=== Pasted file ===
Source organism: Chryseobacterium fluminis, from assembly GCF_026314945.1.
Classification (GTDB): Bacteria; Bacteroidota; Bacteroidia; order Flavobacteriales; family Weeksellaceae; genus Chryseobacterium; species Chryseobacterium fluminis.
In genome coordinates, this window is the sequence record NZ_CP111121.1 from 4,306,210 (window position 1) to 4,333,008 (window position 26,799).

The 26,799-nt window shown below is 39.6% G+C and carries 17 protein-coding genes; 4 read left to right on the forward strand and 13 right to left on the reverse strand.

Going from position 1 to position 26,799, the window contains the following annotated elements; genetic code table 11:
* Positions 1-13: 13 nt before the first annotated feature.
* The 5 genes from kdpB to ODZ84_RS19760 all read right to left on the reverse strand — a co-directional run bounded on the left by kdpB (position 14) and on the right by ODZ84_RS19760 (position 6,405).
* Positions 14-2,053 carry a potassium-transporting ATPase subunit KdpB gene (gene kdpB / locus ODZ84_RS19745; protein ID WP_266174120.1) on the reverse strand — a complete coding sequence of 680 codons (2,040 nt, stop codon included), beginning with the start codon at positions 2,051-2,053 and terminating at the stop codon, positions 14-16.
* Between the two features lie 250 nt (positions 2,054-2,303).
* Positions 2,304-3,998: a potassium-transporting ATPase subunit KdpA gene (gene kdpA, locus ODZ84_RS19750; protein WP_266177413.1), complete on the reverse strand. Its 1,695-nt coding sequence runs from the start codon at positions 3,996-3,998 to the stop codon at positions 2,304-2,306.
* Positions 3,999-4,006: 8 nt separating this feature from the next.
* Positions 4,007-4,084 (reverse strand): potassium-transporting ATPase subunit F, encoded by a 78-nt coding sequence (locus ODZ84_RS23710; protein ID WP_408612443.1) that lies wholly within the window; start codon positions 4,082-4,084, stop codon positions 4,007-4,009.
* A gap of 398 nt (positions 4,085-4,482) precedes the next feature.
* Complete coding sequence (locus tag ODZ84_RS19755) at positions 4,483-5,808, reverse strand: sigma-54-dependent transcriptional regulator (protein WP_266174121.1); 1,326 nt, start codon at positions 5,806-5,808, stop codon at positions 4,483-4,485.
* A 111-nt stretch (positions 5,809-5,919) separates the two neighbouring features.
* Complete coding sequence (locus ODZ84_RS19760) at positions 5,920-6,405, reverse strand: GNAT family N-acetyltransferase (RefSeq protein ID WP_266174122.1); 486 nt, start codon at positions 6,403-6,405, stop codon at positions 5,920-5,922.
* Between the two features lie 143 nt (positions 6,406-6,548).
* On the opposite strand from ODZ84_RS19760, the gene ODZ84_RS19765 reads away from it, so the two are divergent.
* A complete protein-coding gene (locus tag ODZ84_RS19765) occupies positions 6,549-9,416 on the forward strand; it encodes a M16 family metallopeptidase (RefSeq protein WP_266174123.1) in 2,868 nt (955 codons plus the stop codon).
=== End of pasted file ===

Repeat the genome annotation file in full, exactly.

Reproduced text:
Source organism: Chryseobacterium fluminis, from assembly GCF_026314945.1.
Classification (GTDB): Bacteria; Bacteroidota; Bacteroidia; order Flavobacteriales; family Weeksellaceae; genus Chryseobacterium; species Chryseobacterium fluminis.
In genome coordinates, this window is the sequence record NZ_CP111121.1 from 4,306,210 (window position 1) to 4,333,008 (window position 26,799).

The 26,799-nt window shown below is 39.6% G+C and carries 17 protein-coding genes; 4 read left to right on the forward strand and 13 right to left on the reverse strand.

Going from position 1 to position 26,799, the window contains the following annotated elements; genetic code table 11:
* Positions 1-13: 13 nt before the first annotated feature.
* The 5 genes from kdpB to ODZ84_RS19760 all read right to left on the reverse strand — a co-directional run bounded on the left by kdpB (position 14) and on the right by ODZ84_RS19760 (position 6,405).
* Positions 14-2,053 carry a potassium-transporting ATPase subunit KdpB gene (gene kdpB / locus ODZ84_RS19745; protein ID WP_266174120.1) on the reverse strand — a complete coding sequence of 680 codons (2,040 nt, stop codon included), beginning with the start codon at positions 2,051-2,053 and terminating at the stop codon, positions 14-16.
* Between the two features lie 250 nt (positions 2,054-2,303).
* Positions 2,304-3,998: a potassium-transporting ATPase subunit KdpA gene (gene kdpA, locus ODZ84_RS19750; protein WP_266177413.1), complete on the reverse strand. Its 1,695-nt coding sequence runs from the start codon at positions 3,996-3,998 to the stop codon at positions 2,304-2,306.
* Positions 3,999-4,006: 8 nt separating this feature from the next.
* Positions 4,007-4,084 (reverse strand): potassium-transporting ATPase subunit F, encoded by a 78-nt coding sequence (locus ODZ84_RS23710; protein ID WP_408612443.1) that lies wholly within the window; start codon positions 4,082-4,084, stop codon positions 4,007-4,009.
* A gap of 398 nt (positions 4,085-4,482) precedes the next feature.
* Complete coding sequence (locus tag ODZ84_RS19755) at positions 4,483-5,808, reverse strand: sigma-54-dependent transcriptional regulator (protein WP_266174121.1); 1,326 nt, start codon at positions 5,806-5,808, stop codon at positions 4,483-4,485.
* A 111-nt stretch (positions 5,809-5,919) separates the two neighbouring features.
* Complete coding sequence (locus ODZ84_RS19760) at positions 5,920-6,405, reverse strand: GNAT family N-acetyltransferase (RefSeq protein ID WP_266174122.1); 486 nt, start codon at positions 6,403-6,405, stop codon at positions 5,920-5,922.
* Between the two features lie 143 nt (positions 6,406-6,548).
* On the opposite strand from ODZ84_RS19760, the gene ODZ84_RS19765 reads away from it, so the two are divergent.
* A complete protein-coding gene (locus tag ODZ84_RS19765) occupies positions 6,549-9,416 on the forward strand; it encodes a M16 family metallopeptidase (RefSeq protein WP_266174123.1) in 2,868 nt (955 codons plus the stop codon).